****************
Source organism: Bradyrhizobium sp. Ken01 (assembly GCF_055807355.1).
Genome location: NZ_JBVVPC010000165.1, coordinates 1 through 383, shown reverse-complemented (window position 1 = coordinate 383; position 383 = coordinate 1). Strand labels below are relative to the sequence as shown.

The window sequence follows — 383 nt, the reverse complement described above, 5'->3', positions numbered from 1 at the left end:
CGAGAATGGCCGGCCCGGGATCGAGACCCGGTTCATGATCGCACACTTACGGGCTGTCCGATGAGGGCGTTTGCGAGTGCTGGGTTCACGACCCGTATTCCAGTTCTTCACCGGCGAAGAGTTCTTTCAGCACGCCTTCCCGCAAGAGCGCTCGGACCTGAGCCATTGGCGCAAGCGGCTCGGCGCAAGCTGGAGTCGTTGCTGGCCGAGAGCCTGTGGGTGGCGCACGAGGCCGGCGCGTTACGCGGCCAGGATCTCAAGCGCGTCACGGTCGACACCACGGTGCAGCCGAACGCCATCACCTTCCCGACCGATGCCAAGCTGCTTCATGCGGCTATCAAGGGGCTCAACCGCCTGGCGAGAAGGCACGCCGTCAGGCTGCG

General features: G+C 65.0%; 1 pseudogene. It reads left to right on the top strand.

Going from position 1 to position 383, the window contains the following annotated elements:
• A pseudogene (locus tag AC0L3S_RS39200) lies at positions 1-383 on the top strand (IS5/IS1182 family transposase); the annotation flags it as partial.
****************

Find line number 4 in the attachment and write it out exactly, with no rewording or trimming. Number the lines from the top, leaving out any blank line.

CGAGAATGGCCGGCCCGGGATCGAGACCCGGTTCATGATCGCACACTTACGGGCTGTCCGATGAGGGCGTTTGCGAGTGCTGGGTTCACGACCCGTATTCCAGTTCTTCACCGGCGAAGAGTTCTTTCAGCACGCCTTCCCGCAAGAGCGCTCGGACCTGAGCCATTGGCGCAAGCGGCTCGGCGCAAGCTGGAGTCGTTGCTGGCCGAGAGCCTGTGGGTGGCGCACGAGGCCGGCGCGTTACGCGGCCAGGATCTCAAGCGCGTCACGGTCGACACCACGGTGCAGCCGAACGCCATCACCTTCCCGACCGATGCCAAGCTGCTTCATGCGGCTATCAAGGGGCTCAACCGCCTGGCGAGAAGGCACGCCGTCAGGCTGCG